Microsoft's new Word for iPad app has cracked the top 10 on Apple's App Store "Top Grossing" chart.
The app, which was released March 27, was in the No. 6 spot on the U.S. App Store's chart Sunday. The other Office for iPad apps, Excel and PowerPoint, held No. 11 and No. 32, respectively.
As of early Monday, those rankings had slipped slightly, to No. 8 (Word), No. 16 (Excel) and No. 40 (PowerPoint).
Apple does not publicly disclose the dollar amounts that apps for its iPad gross, but simply ranks them. Only Apple and the app developer knows the exact amount of revenue generated by any specific app.
Although Microsoft made its Office for iPad apps free to download for viewing documents, to edit existing or create new documents, spreadsheets and presentations, customers must subscribe to an Office 365 software rent-not-own plan. Those plans can be obtained through a number of non-App Store outlets: Consumers, for example, can purchase a subscription from Microsoft's website or at retail, while businesses can obtain Office 365 from Microsoft directly or from one of its channel partners.
But Apple's tally of gross sales considers only those through its App Store, either as pre-paid apps and in-app purchases. In Word, Excel and PowerPoint, Microsoft offers an in-app purchase of Office 365 Home, a $99.99 consumer-grade plan that allows subscribers to install the desktop Office on up to five Windows PCs or Macs, as well as use the suite on up to five tablets.
It was those in-app purchases of Office 365 Home, which were charged to customers' iTunes accounts, that Apple calculated when it ranked the apps in its Top Grossing chart.
Without a gross revenue figure, it is impossible to estimate the number of customers who used in-app purchase to buy an Office 365 Home subscription, or calculate how much Apple retained as its 30% commission of all app sales and in-app revenue.
Apple will continue to take its cut from those subscriptions in upcoming years, as the Office 365 Home plans purchased from within a Microsoft app will be "automatically renew[ed] within 24 hours prior to the end of the current subscription period" and again charged to the customer's iTunes account.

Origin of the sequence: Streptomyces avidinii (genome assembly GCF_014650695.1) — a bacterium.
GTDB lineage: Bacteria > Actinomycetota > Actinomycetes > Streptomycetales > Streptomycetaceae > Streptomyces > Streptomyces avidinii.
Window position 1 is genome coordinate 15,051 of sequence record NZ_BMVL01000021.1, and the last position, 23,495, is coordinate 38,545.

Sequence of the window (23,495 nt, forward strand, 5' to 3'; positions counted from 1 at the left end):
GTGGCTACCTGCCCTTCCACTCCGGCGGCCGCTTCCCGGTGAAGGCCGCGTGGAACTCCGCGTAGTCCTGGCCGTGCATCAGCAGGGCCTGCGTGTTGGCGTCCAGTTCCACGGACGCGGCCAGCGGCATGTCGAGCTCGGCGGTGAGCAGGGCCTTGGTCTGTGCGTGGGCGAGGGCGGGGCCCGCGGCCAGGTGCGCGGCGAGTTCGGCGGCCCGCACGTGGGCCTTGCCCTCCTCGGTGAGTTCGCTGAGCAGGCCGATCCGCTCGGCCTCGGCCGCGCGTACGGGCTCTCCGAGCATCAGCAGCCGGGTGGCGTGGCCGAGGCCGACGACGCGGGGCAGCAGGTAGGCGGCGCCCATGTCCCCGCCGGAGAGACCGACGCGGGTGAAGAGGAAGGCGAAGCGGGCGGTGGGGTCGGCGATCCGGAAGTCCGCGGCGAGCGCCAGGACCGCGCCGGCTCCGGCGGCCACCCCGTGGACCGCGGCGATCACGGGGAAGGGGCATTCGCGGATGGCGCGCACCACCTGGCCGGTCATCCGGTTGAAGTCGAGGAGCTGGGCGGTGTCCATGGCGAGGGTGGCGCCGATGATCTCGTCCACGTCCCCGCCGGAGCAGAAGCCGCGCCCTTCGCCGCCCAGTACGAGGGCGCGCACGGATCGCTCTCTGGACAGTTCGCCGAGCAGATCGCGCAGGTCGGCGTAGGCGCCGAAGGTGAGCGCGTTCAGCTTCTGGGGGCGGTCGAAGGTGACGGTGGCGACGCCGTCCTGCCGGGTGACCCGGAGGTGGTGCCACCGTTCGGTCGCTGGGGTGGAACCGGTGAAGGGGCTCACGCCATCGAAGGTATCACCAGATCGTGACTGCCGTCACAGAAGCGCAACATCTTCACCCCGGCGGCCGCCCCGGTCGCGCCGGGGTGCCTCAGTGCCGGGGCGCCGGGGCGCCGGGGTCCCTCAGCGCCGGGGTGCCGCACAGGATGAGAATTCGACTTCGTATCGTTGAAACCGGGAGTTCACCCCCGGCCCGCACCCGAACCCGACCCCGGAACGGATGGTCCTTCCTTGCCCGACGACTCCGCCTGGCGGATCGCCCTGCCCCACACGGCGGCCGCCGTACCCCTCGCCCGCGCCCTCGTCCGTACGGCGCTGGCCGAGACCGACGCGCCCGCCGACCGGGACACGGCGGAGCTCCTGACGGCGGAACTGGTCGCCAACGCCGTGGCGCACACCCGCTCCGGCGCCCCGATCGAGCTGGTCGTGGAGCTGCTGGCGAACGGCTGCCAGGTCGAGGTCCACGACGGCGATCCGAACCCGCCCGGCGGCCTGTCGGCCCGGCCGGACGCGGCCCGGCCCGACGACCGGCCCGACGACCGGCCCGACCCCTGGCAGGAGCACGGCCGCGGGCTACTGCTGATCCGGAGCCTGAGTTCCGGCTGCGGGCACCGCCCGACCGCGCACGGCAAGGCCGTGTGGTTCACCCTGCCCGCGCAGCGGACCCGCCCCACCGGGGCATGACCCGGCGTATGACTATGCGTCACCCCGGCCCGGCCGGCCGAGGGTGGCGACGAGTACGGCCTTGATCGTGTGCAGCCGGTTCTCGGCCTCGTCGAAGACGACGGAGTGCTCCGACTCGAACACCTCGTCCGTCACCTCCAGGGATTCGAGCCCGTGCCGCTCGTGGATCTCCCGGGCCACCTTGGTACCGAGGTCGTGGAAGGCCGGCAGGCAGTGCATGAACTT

But the ranking of Word above Excel and PowerPoint signaled that the former was more likely to drive subscriptions than Excel, which in turn was more likely to prompt people to subscribe than PowerPoint. (On Monday, the three apps remained much more closely bunched, at No. 1, 2 and 3 on the download chart.)
While revenue is revenue, and Microsoft must be encouraged by the uptake on app-driven subscriptions, it's not surprising that Word, Excel and PowerPoint ranked as highly as they did: The $99.99 subscription fee dwarfs the value of most other top-grossing apps' individual in-app purchases, so fewer customers are needed to reach the gross of other apps.
Clash of Clans a game that was advertised incessantly over the weekend on the broadcasts of the NCAA men's basketball tournament, was ranked No. 1 on the Top Grossing list, with its most popular in-app purchase a $4.99 deal for a "Pile of Coins." Another game, Hay Day, was ranked at No. 6 on Sunday, immediately above Word; its top purchase was a $1.99 in-app buy of a "Pile of Diamonds."
Only Intuit's TurboTax 2013 iPad app, which ranked No. 9 on the Top Grossing chart, had a top in-app purchase even close to Word's: An $89.99 purchase that permitted e-filing of both a federal return and one from a single state.
But as numerous analysts have pointed out, Microsoft is in the devices and services business for the long haul -- Office 365 is one of its preeminent services -- and an accurate measurement for Office on iPad's ability to drive customers to subscribe may take months or longer.
Gregg Keizer covers Microsoft, security issues, Apple, Web browsers and general technology breaking news for Computerworld. Follow Gregg on Twitter at @gkeizer, on Google+ or subscribe to Gregg's RSS feed . His email address is firstname.lastname@example.org.